“With freedom

The action begins now.”

I spoke with heat, provided perhaps by my recent encounter with the treatment facility whose supervisor had not acknowledged her broken promise. Instead, she had given me a new definition of the word “promise.” In her usage, it designated a commitment that can hold for a week and a half, after which it lapses unless the recipient applies to have it renewed. Absent such a request to keep the promise current, there’s no need to inform the recipient that it’s now null and void.

The supervisor had not been redefining “promise.” She was lying.   How do I know this? Because I paid for the treatment by check in three installments.  A check is a cashable promise. If, after a week and a half, my checks had bounced, no administrator in that facility would have accepted a “redefinition” of my check such that it could bounce unless the facility had asked me to reaffirm its value. Not asked in a week and a half. Not asked ever.

What is a promise? It’s a commitment we truthfully affirm.

Who are we,

what is the space between us worth,

if we cannot be believed?

About Abigail

Abigail Rosenthal is Professor Emerita of Philosophy, Brooklyn College of CUNY. She is the author of A Good Look at Evil, a Pulitzer Prize nominee, soon to appear in a revised second edition. Its thesis is that good people try to live out their stories while evil people aim to mess up good people’s stories. Her next book, Confessions of a Young Philosopher, forthcoming, provides multiple illustrations from her own life. She writes a weekly column for her blog, “Dear Abbie: The Non-Advice Column” (www.dearabbie-nonadvice.com) where she explains why women's lives are highly interesting. She’s the editor of the posthumously published Consolations of Philosophy: Hobbes’s Secret; Spinoza’s Way by her father, Henry M. Rosenthal. Her next book project will be Conversations with My Father. Some of her articles can be accessed at https://brooklyn-cuny.academia.edu/AbigailMartin . She is married to Jerry L. Martin, also a philosopher. They live in Bucks County, Pennsylvania.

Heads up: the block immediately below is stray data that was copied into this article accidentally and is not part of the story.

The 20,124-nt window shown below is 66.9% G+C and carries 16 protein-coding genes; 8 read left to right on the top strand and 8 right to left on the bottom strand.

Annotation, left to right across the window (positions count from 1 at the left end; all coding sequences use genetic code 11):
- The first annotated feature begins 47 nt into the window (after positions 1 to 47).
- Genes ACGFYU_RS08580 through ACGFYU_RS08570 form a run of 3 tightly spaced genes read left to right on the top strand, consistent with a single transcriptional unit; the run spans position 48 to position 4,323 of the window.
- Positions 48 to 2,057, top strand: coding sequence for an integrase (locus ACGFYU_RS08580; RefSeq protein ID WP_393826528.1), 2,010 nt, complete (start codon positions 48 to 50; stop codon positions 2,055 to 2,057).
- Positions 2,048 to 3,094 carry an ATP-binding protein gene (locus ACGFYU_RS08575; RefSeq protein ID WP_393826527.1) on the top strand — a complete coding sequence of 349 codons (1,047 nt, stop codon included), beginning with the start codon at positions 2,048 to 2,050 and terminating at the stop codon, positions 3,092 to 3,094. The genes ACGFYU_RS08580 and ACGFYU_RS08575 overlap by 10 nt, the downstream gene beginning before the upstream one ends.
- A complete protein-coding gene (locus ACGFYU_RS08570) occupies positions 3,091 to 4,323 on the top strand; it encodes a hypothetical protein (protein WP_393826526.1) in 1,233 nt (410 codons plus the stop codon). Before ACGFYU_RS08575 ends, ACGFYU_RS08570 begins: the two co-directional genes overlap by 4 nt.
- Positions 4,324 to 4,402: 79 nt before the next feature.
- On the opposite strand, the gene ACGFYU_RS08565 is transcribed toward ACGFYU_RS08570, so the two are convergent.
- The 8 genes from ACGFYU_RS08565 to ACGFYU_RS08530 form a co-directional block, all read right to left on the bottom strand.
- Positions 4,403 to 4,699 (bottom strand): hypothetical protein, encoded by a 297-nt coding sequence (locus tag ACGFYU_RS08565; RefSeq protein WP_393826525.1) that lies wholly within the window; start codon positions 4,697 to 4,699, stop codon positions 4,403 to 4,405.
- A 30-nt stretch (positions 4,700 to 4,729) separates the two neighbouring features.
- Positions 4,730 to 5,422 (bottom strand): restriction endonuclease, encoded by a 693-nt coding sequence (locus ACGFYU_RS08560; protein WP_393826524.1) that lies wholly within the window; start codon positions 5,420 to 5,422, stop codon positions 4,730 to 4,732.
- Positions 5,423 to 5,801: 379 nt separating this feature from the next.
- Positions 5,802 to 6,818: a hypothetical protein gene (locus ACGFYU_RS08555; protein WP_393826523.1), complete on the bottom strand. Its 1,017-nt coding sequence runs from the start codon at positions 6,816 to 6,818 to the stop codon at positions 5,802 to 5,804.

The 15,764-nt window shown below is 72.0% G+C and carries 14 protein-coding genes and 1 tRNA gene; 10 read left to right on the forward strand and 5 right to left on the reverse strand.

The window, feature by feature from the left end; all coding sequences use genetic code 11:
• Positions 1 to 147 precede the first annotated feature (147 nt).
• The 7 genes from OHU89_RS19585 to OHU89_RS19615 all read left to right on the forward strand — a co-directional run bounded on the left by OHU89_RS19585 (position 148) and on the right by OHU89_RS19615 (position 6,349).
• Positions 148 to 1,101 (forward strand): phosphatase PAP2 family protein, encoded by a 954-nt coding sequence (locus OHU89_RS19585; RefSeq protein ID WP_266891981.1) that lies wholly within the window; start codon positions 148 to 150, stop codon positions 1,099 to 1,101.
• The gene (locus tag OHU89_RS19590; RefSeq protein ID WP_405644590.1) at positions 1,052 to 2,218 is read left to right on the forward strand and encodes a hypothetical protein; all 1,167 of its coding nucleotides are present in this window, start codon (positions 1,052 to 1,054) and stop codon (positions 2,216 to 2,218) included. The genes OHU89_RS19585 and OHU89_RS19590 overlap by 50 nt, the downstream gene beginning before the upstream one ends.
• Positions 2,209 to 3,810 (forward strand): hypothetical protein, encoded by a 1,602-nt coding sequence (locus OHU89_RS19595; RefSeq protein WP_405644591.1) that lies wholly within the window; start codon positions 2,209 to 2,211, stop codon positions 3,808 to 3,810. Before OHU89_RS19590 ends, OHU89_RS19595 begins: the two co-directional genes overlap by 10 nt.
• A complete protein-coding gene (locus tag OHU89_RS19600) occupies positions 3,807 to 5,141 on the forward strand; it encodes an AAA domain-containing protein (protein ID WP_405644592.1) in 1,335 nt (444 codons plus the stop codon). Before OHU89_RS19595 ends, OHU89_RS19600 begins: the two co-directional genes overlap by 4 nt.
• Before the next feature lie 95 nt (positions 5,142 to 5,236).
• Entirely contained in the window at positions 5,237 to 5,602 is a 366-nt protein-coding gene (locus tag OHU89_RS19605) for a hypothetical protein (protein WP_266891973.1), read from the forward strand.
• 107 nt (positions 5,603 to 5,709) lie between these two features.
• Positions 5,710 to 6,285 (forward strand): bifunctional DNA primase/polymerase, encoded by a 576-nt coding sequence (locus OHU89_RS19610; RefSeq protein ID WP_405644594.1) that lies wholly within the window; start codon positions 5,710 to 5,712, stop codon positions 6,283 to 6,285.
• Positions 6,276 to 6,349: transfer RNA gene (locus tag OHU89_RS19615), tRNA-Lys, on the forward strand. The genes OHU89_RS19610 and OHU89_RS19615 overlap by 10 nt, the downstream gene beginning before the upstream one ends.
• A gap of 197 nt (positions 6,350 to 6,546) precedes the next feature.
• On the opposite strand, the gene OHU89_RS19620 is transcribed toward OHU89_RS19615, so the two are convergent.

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2 Responses to “Believe You Me”

  1. Abigail says:

    Funnily enough, my mother used to say that too. Do you think they knew each other? Your Comment, dear Judy, is really helpful. You are a person who has studied a wide array of traditional healing methods from all over the world. You also teach Yoga — another source of insight about what the body can and cannot do. I’m sure other readers will find this relevant in their own lives. Everybody’s got something they need to see mended — & the last thing you want is for the “healer” to make it worse!

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  2. Judy Dornstreich says:

    Firstly, I’m glad you’re not going to that place anymore. Primarily because the treatment isn’t really making a difference that is noticeable to YOU (which is what counts, not the measurements on machines.). If it were working, and all the rest was going on, that would be a problem! Lack of trust in the “healers “is critical. Not only does it impede healing, which I think needs calm trust not tension, let alone a situation that can make one feel scared. Phoebe coming to disconnect you could well produce that, given what came before. Isn’t it amazing how people can justify themselves (supervisor with 3 session deadline for a promise! Ludicrous!!). Or Phoebe’s behavior….she probably told the supervisor you were a hypersensitive crank, and she did nothing insensitive. Well, I hope it’s now all behind you, though it’d be great if the treatments helped and thus you could easily walk through the desert. BTW: My Mother used to say “Believe You Me” for emphasis when making a point. Thanks for bringing that back to me.